Online Encyclopedia


Online Encyclopedia
Originally appearing in Volume V16, Page 406 of the 1911 Encyclopedia Britannica.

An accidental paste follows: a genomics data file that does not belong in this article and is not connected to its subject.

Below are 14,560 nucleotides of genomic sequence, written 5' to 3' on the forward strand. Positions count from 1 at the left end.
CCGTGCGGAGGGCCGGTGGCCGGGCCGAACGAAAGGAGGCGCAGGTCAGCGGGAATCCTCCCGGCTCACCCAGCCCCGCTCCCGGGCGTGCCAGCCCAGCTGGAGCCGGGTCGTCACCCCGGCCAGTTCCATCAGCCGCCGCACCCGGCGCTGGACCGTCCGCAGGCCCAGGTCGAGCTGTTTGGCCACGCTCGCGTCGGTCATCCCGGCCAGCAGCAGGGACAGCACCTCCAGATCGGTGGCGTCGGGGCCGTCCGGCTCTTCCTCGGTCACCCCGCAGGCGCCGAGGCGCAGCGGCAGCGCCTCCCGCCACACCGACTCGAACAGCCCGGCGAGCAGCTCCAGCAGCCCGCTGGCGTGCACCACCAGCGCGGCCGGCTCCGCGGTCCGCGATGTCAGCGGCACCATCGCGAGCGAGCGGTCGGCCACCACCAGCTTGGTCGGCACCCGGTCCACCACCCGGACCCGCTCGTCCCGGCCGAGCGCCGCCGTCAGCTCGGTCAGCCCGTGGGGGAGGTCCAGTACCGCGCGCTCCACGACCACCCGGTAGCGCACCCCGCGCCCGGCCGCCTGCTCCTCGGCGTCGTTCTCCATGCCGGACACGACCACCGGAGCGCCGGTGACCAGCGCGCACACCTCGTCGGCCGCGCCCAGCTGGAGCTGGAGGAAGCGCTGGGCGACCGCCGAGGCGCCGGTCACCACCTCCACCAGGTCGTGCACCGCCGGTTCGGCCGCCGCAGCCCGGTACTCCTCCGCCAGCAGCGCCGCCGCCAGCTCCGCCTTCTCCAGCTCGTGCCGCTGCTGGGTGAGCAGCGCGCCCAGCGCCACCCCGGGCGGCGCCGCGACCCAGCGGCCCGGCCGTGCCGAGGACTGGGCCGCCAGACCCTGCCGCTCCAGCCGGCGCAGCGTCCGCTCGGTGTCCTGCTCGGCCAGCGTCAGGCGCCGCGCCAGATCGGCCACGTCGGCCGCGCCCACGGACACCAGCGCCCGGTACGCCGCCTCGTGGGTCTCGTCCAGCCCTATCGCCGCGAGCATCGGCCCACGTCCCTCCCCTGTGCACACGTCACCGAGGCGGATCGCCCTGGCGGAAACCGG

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LELAND STANFORD JR. UNIVERSITY, near Palo Alto, California, U.S.A., in the beautiful Santa Clara valley, was founded in 1885 by Leland Stanford' (1824–1893), and by his wife Jane Lathrop Stanford (1825–1905), as a memorial to their only child, Leland Stanford, Jr., who died in 1884 in his seventeenth year. The doors were opened in 1891 to 559 students. The university campus consists of Stanford's former Palo Alto farm, which comprises about 9000 acres. From the campus there are charming views of San Francisco Bay, of the Coast Range, particularly of Mount Hamilton some 30 M. E. with the Lick Observatory on its summit, of mountain foothills, and of the magnificent redwood forests toward Santa Cruz. The buildings, designed originally by H. H. Richardson and completed by his successors, Shepley, Rutan and Coolidge, are of soft buff sandstone in a style adapted from the old California mission (Moorish-Romanesque) architecture, being long and low with wide colonnades, open arches and red tiled roofs. An outer surrounds an inner quadrangle of buildings. The Stanford was born in Watervliet, New York; studied law in Albany; removed to California in 1852 and went into business at Michigan Bluff, Placer county, whence he removed to Sacramento in 1856; was made president in 1861 of the Central Pacific railroad company, which built the first trans-continental railway line over the Sierra Nevada; was governor of California in 1862–1863, and United States senator in 1885–1893; and was owner of the great Vina farm (55,o0o acres) in Tehama county, containing the largest vineyard in the world (13,400 acres), the Gridley tract (22,000 acres) in Butte county, and the Palo Alto breeding farm, which was the home of his famous thoroughbred racers, Electioneer, Arlon, Sunol, Palo Alto and Advertiser.

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